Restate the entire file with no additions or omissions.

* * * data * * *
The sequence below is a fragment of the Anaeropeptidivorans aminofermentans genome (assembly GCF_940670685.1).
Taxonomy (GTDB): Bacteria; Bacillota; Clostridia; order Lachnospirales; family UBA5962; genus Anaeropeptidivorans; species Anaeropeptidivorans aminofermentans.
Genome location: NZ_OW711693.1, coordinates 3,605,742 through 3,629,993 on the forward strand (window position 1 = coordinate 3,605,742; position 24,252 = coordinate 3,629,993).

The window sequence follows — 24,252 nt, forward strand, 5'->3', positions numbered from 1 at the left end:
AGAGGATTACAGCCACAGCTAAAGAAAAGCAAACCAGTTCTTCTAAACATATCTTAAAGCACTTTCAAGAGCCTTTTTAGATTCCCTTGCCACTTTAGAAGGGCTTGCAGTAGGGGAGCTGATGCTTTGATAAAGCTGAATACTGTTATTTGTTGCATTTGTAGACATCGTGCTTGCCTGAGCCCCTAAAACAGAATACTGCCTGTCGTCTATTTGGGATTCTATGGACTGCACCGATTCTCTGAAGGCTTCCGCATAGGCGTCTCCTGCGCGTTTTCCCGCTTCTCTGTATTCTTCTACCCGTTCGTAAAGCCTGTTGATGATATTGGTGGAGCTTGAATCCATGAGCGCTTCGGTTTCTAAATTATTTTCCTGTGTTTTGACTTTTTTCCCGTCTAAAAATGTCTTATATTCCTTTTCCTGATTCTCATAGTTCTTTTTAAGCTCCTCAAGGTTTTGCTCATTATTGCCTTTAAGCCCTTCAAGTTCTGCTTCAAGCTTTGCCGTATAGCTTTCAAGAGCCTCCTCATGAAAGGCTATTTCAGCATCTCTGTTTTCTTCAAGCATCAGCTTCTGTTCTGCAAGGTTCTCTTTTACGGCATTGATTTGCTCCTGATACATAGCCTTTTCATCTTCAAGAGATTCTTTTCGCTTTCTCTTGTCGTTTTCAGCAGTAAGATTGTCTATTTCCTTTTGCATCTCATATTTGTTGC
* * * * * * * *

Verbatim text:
The sequence below is a fragment of the Anaeropeptidivorans aminofermentans genome (assembly GCF_940670685.1).
Taxonomy (GTDB): Bacteria; Bacillota; Clostridia; order Lachnospirales; family UBA5962; genus Anaeropeptidivorans; species Anaeropeptidivorans aminofermentans.
Genome location: NZ_OW711693.1, coordinates 3,605,742 through 3,629,993 on the forward strand (window position 1 = coordinate 3,605,742; position 24,252 = coordinate 3,629,993).

The window sequence follows — 24,252 nt, forward strand, 5'->3', positions numbered from 1 at the left end:
AGAGGATTACAGCCACAGCTAAAGAAAAGCAAACCAGTTCTTCTAAACATATCTTAAAGCACTTTCAAGAGCCTTTTTAGATTCCCTTGCCACTTTAGAAGGGCTTGCAGTAGGGGAGCTGATGCTTTGATAAAGCTGAATACTGTTATTTGTTGCATTTGTAGACATCGTGCTTGCCTGAGCCCCTAAAACAGAATACTGCCTGTCGTCTATTTGGGATTCTATGGACTGCACCGATTCTCTGAAGGCTTCCGCATAGGCGTCTCCTGCGCGTTTTCCCGCTTCTCTGTATTCTTCTACCCGTTCGTAAAGCCTGTTGATGATATTGGTGGAGCTTGAATCCATGAGCGCTTCGGTTTCTAAATTATTTTCCTGTGTTTTGACTTTTTTCCCGTCTAAAAATGTCTTATATTCCTTTTCCTGATTCTCATAGTTCTTTTTAAGCTCCTCAAGGTTTTGCTCATTATTGCCTTTAAGCCCTTCAAGTTCTGCTTCAAGCTTTGCCGTATAGCTTTCAAGAGCCTCCTCATGAAAGGCTATTTCAGCATCTCTGTTTTCTTCAAGCATCAGCTTCTGTTCTGCAAGGTTCTCTTTTACGGCATTGATTTGCTCCTGATACATAGCCTTTTCATCTTCAAGAGATTCTTTTCGCTTTCTCTTGTCGTTTTCAGCAGTAAGATTGTCTATTTCCTTTTGCATCTCATATTTGTTGC